The U.S. Environmental Protection Agency (EPA) rolled out a new version of SunWise UV Index, a mobile app that doesn’t require Internet connection but can brief you on UV radiation levels on an hourly basis.
A plethora of studies had shown what overexposure to the sun can do to your skin. We’re talking about various conditions from blisters, skin rashes, and swellings to allergies and skin cancers. For that reason, EPA developed an application that can use GPS technology to beam to your real-time information on UV radiation levels in your city mobile phone.
Currently the app is compatible only to iPhones and iPad devices, and has only English support.
The app can also provide daily or hourly UV radiation forecasts, which can prove critical especially for beachgoers that tend to stay longer in the sun than they should. But you don’t have to be a rocket scientist to understand the app’s reports. Everything is clearly explained and graphically alluring. Menus are incredibly easy to navigate, too.
The app is still working even if you lack internet connection. Instead it uses GPS tracking to detect your location and provide useful information on UV radiation. You’ll only have to introduce your zip code in the application to get all the necessary info on UV intensity.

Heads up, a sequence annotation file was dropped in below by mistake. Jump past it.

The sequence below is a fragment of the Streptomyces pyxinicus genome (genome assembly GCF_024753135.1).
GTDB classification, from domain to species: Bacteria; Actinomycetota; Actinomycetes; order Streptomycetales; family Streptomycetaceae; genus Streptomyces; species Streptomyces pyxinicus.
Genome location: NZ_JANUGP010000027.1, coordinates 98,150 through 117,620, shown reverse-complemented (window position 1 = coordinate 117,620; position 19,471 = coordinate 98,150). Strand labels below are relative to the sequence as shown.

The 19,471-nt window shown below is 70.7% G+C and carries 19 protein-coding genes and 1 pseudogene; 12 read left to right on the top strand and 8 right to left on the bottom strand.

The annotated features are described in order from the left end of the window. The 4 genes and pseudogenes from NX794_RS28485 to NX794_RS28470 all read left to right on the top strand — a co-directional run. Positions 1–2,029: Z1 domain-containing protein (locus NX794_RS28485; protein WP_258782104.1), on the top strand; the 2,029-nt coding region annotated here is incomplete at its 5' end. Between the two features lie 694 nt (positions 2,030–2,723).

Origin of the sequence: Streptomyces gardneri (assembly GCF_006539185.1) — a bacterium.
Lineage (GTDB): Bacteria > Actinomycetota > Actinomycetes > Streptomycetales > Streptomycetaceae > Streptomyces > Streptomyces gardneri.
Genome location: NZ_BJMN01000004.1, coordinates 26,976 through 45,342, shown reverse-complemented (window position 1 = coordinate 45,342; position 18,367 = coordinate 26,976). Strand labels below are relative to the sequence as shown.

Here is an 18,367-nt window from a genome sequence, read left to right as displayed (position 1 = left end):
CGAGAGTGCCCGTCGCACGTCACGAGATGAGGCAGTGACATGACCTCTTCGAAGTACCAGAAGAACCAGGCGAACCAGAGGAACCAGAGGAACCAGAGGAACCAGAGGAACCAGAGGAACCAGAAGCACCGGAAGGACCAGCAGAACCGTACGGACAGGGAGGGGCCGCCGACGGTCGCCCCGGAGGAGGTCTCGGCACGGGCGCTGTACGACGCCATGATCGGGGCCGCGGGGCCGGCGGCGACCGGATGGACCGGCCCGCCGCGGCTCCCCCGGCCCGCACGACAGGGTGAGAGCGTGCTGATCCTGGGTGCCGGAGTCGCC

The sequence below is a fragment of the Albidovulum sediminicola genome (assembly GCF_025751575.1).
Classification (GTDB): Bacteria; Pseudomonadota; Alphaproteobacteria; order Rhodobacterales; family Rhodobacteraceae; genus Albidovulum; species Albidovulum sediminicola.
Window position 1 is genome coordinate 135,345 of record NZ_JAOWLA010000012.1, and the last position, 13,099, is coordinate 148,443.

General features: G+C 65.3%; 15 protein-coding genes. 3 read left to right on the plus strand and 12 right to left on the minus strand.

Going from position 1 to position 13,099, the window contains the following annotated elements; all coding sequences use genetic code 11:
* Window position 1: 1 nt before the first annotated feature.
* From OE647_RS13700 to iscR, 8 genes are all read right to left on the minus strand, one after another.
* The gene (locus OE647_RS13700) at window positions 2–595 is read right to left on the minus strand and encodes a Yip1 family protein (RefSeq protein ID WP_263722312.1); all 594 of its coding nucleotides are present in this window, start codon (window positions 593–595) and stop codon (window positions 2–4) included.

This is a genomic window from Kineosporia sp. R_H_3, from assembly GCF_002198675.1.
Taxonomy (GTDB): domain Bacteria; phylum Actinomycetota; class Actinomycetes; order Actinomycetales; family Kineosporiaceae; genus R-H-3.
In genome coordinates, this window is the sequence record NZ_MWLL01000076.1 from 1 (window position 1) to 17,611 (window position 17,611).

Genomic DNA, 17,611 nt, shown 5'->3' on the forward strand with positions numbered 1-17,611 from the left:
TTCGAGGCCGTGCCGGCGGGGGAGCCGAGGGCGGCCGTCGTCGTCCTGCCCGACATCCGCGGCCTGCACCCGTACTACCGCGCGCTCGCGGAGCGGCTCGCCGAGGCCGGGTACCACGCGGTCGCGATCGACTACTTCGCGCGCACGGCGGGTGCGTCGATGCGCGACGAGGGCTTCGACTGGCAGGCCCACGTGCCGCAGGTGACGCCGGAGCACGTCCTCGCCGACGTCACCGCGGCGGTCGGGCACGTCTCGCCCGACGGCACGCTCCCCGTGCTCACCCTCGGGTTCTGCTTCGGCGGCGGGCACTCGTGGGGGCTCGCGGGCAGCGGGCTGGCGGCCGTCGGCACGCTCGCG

Because a zip code is enough to access the precious data, you don’t have to be located in a certain area to learn the level of UV radiation there. You will only need to introduce the zip code of that location and the app will take care of the rest for you.
The latest 4.1 version supports iPhone 6 and iPhone 6 Plus, so you will not have to change settings in their operating systems to make it run on these devices. The GPS support is also very handy because it makes sure that you receive the correct forecast for the area where you are located.
So, you should turn on the GPS feature on your headset to get the most accurate results.
In fact, the app’s reports are so easy to read that you don’t even have to be literate to understand them. UV intensity has color codes which vary from “low” (green and light green) to moderate (yellow)/ “high” and “very high” (red and purple) or “extreme” (light purple).
The green color means that UV radiation is less than two, while the “extreme” reading signals a radiation above 11.
The EPA app also offers helpful advice like using a 30+ sunscreen and wearing protective clothing, wide-brimmed hats and sunglasses in direct sunlight. EPA also recommends seeking shade during critical midday hours, while it briefs beachgoers that white sand and other highly-reflective objects may double the amount of solar radiation that interacts with their skin.